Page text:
I have an opportunity to learn. Even if I disagree with the critique, I at
least have a perspective that I mentally tally up and continually evaluate
over time. This forces me to constantly rethink my approach
and attitudes about my own work. I realize that many artists don't
like criticism and might not take it well, but that's their fault.
I make it clear to people that I want their honest assessment.
What part of photography do you dislike the most?
I struggle between two answers to this question.
The first is the arbitrary and fickle perceptions of art critics.
My head drops and nods in dismay when I see bad pictures make their
way into museums and art galleries mostly because of who the artist
is, not because of the quality of a given series. I'm frustrated when
terrible photos/photographers get successful,
while truly talented works or artists can't make a living at it.
Of course, it's not always that way, but when you see an example of each
side by side, it's so disappointing.
The other aspect of photography I hate is the arrogance of photographers
towards the public and even to other photographers. It is shameful how
they put themselves on a pedestal, whether it's something as simple as
not replying to an email message (especially when it's one of praise),
or if it's the secretive attitude about their photography techniques or
business practice, as if they were magicians being asked to give away
their secret. (You can read my articles about photography techniques
and business practices on the pages Frequently Asked Questions about Photography, technique and business and Photography Business Topics.)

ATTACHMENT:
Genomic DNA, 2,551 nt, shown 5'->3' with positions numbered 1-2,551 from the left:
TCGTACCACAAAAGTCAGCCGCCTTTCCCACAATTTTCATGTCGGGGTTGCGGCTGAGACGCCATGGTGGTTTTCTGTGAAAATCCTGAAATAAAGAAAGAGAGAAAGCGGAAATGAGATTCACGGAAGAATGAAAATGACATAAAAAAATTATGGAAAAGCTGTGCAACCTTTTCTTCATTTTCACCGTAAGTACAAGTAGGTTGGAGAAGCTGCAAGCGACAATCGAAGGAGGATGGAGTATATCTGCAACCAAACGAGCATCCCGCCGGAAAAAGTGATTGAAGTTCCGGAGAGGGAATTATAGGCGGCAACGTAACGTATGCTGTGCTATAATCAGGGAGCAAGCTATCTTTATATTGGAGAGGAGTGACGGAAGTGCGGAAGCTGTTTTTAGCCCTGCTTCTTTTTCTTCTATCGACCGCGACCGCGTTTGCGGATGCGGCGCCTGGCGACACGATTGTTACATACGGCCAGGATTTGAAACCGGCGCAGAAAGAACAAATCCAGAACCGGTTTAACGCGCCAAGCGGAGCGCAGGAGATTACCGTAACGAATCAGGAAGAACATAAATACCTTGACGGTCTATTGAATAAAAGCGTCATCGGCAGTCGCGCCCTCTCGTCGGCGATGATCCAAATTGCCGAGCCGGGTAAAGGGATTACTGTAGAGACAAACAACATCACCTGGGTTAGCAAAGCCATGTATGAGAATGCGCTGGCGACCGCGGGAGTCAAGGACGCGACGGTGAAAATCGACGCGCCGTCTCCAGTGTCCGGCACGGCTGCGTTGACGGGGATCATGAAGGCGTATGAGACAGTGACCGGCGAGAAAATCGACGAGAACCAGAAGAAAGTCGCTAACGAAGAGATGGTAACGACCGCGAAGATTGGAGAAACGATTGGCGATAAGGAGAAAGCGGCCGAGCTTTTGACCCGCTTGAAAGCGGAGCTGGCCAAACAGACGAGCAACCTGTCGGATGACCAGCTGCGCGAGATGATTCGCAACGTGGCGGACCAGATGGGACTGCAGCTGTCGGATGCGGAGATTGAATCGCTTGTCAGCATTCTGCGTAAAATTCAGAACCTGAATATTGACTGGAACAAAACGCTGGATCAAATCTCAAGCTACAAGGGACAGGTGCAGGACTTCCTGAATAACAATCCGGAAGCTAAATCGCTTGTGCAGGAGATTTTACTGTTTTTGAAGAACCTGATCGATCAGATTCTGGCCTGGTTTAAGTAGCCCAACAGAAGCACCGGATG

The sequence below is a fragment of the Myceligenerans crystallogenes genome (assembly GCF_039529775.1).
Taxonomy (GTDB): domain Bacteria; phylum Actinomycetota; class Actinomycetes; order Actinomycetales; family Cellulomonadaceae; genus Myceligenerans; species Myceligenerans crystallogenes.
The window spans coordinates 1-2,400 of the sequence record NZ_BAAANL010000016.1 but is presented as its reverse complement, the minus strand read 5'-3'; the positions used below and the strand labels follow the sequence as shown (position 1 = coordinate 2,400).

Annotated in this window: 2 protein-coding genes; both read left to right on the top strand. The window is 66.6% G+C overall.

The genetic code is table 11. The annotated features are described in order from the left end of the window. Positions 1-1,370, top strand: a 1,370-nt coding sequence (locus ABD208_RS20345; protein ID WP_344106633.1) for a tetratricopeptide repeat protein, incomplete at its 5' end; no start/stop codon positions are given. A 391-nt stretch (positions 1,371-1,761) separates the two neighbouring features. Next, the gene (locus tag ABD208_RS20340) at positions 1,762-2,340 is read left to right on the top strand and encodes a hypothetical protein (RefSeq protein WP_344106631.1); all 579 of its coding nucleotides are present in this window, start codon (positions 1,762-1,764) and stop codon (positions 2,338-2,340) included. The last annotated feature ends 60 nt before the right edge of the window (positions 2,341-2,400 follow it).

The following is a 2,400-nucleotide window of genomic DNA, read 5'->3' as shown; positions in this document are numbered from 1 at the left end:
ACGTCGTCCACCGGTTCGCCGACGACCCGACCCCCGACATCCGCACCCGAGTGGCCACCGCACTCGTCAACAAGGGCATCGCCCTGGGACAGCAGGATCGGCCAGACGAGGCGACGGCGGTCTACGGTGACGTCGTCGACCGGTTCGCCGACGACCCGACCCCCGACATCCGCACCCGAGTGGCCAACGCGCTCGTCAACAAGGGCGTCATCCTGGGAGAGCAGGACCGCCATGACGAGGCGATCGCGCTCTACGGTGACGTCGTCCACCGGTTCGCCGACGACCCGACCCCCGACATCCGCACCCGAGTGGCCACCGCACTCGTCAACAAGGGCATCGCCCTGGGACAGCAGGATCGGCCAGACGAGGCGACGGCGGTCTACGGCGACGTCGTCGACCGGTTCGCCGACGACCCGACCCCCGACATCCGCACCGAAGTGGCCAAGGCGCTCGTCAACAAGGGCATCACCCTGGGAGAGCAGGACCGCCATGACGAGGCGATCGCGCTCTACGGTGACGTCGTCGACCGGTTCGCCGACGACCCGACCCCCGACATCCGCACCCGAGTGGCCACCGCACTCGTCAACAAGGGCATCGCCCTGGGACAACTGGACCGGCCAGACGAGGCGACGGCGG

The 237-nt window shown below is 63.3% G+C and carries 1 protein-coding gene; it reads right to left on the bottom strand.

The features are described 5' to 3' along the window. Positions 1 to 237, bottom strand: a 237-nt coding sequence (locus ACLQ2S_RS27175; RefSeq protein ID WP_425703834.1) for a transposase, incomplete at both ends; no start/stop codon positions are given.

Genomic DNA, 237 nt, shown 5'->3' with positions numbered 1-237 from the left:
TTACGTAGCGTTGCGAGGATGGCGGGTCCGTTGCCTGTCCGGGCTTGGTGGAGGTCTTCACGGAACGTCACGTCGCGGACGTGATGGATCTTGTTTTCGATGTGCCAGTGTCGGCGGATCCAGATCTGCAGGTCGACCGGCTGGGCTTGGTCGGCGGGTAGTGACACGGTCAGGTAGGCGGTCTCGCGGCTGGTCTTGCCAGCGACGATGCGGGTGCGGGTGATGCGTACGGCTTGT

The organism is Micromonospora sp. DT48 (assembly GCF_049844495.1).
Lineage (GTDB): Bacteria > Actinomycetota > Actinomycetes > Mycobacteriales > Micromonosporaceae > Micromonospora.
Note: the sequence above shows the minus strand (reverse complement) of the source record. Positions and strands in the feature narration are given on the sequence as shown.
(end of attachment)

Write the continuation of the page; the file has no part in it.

What advice would you give a beginner?
If you're a beginning photographer with technical questions,
read Introduction to Photography Technique, which is the first in the series found on the
Frequently Asked Questions about Photography, technique and business. No, this isn't a comprehensive primer to learning
photography, it's an introduction to the learning process, a must for
If you're talking about advice about having a career in photography,
that's another story. I get this question more from students, but also
from those who romanticize about being a photographer (especially a
travel photographer). There's no easy answer for this, since everyone's
goals seem to vary much more than I'd thought. I've written quite a bit
of material on this subject, and you can get started at the top by reading
Photography Business Topics. I have also written books on the subject, which you can
read about in Photography Business Books.
Let me drive home at least one point: Many people make a living at
photography, others would like to, and others still are simply happy to
have photography as a hobby, but perhaps make a little money at it on the
side. Whichever ambition you have, always remember: Photography
is more of a lifestyle than it is a labor that one does to earn an
income. Attempting to make it any more than that will assuredly
result in disappointment. That said, one can earn a very comfortable
living in photography, but you'll find that this is more of a consequence
of good business skills, not photography skills. So, be a realist
about business: there's nothing wrong with making money in photography
(something some artists don't understand), but there's everything wrong
with losing your passion just to make money. I strongly recommend
keeping photography as a hobby, not as a profession, unless and until your
hobby gets to the point where opportunities are undeniable. No matter
what, keep an open mind, and be willing (and eager) to try anything at
Are there any Chinese translations of your web site?
Why Yes!, there actually is! You can visit it at